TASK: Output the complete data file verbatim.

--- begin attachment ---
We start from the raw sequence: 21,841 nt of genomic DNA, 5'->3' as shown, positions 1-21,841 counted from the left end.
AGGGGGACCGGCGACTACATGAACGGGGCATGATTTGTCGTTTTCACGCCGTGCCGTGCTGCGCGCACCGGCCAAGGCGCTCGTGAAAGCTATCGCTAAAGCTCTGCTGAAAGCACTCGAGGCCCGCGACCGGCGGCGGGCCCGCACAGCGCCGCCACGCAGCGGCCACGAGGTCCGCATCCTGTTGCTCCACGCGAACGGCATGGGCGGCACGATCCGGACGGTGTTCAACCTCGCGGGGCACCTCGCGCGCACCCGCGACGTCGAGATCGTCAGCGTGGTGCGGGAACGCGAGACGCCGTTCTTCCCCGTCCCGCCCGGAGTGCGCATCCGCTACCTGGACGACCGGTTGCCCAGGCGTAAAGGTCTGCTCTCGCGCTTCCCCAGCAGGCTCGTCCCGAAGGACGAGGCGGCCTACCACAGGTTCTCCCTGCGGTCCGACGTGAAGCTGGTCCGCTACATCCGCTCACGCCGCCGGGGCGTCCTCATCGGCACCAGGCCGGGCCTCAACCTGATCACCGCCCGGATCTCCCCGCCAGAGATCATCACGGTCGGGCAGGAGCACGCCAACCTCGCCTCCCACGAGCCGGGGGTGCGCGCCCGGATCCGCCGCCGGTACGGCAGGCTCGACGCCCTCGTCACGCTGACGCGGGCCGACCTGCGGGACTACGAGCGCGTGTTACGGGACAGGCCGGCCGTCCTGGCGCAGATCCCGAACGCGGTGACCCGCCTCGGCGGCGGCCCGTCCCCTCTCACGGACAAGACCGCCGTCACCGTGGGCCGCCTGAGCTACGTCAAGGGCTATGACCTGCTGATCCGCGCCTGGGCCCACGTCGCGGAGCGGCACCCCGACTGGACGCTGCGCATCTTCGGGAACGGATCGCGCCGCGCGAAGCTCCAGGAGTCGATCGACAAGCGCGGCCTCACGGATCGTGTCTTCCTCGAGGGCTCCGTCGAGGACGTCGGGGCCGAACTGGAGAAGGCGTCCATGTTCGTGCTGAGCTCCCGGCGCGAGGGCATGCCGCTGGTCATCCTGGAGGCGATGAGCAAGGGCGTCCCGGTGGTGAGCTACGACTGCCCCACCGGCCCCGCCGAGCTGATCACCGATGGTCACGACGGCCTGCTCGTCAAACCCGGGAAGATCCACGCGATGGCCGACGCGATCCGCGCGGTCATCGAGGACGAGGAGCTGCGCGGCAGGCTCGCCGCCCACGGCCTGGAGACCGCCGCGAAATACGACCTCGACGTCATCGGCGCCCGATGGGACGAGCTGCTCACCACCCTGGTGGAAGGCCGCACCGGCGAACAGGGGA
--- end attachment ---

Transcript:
We start from the raw sequence: 21,841 nt of genomic DNA, 5'->3' as shown, positions 1-21,841 counted from the left end.
AGGGGGACCGGCGACTACATGAACGGGGCATGATTTGTCGTTTTCACGCCGTGCCGTGCTGCGCGCACCGGCCAAGGCGCTCGTGAAAGCTATCGCTAAAGCTCTGCTGAAAGCACTCGAGGCCCGCGACCGGCGGCGGGCCCGCACAGCGCCGCCACGCAGCGGCCACGAGGTCCGCATCCTGTTGCTCCACGCGAACGGCATGGGCGGCACGATCCGGACGGTGTTCAACCTCGCGGGGCACCTCGCGCGCACCCGCGACGTCGAGATCGTCAGCGTGGTGCGGGAACGCGAGACGCCGTTCTTCCCCGTCCCGCCCGGAGTGCGCATCCGCTACCTGGACGACCGGTTGCCCAGGCGTAAAGGTCTGCTCTCGCGCTTCCCCAGCAGGCTCGTCCCGAAGGACGAGGCGGCCTACCACAGGTTCTCCCTGCGGTCCGACGTGAAGCTGGTCCGCTACATCCGCTCACGCCGCCGGGGCGTCCTCATCGGCACCAGGCCGGGCCTCAACCTGATCACCGCCCGGATCTCCCCGCCAGAGATCATCACGGTCGGGCAGGAGCACGCCAACCTCGCCTCCCACGAGCCGGGGGTGCGCGCCCGGATCCGCCGCCGGTACGGCAGGCTCGACGCCCTCGTCACGCTGACGCGGGCCGACCTGCGGGACTACGAGCGCGTGTTACGGGACAGGCCGGCCGTCCTGGCGCAGATCCCGAACGCGGTGACCCGCCTCGGCGGCGGCCCGTCCCCTCTCACGGACAAGACCGCCGTCACCGTGGGCCGCCTGAGCTACGTCAAGGGCTATGACCTGCTGATCCGCGCCTGGGCCCACGTCGCGGAGCGGCACCCCGACTGGACGCTGCGCATCTTCGGGAACGGATCGCGCCGCGCGAAGCTCCAGGAGTCGATCGACAAGCGCGGCCTCACGGATCGTGTCTTCCTCGAGGGCTCCGTCGAGGACGTCGGGGCCGAACTGGAGAAGGCGTCCATGTTCGTGCTGAGCTCCCGGCGCGAGGGCATGCCGCTGGTCATCCTGGAGGCGATGAGCAAGGGCGTCCCGGTGGTGAGCTACGACTGCCCCACCGGCCCCGCCGAGCTGATCACCGATGGTCACGACGGCCTGCTCGTCAAACCCGGGAAGATCCACGCGATGGCCGACGCGATCCGCGCGGTCATCGAGGACGAGGAGCTGCGCGGCAGGCTCGCCGCCCACGGCCTGGAGACCGCCGCGAAATACGACCTCGACGTCATCGGCGCCCGATGGGACGAGCTGCTCACCACCCTGGTGGAAGGCCGCACCGGCGAACAGGGGA